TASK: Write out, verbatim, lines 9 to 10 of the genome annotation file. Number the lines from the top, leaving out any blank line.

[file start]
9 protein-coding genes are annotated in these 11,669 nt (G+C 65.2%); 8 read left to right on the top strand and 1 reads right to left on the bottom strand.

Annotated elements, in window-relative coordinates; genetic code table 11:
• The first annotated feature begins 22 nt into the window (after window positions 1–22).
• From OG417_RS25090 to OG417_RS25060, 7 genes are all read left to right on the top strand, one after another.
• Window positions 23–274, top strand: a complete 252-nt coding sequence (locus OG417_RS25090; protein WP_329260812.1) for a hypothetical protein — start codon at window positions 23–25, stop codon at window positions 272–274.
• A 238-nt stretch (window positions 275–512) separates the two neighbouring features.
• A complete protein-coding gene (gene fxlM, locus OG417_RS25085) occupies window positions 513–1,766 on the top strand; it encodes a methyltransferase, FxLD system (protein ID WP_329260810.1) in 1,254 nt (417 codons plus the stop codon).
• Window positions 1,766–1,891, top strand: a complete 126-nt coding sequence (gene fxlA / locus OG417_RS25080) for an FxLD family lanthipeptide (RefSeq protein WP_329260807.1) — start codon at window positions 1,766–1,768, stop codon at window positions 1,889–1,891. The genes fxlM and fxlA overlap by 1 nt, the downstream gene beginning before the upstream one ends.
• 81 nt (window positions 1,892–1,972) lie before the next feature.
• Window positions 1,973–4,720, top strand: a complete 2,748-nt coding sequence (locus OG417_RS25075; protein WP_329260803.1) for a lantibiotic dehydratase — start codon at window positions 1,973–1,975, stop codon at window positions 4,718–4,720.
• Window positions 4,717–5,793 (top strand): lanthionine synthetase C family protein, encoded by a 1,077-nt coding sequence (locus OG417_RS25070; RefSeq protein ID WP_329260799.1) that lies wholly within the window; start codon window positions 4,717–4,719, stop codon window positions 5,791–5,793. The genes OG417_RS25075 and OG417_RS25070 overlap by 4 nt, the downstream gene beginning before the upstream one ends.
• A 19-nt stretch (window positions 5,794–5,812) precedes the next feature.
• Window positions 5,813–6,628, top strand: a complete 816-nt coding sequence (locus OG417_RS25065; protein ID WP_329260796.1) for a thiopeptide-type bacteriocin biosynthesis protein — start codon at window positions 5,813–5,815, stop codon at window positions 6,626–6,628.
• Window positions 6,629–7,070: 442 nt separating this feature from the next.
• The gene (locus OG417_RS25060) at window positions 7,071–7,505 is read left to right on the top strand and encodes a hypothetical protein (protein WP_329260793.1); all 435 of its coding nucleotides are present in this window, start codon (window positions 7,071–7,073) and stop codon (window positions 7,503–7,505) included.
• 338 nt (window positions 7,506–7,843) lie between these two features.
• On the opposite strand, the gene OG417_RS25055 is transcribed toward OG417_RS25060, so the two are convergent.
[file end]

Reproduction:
• 81 nt (window positions 1,892–1,972) lie before the next feature.
• Window positions 1,973–4,720, top strand: a complete 2,748-nt coding sequence (locus OG417_RS25075; protein WP_329260803.1) for a lantibiotic dehydratase — start codon at window positions 1,973–1,975, stop codon at window positions 4,718–4,720.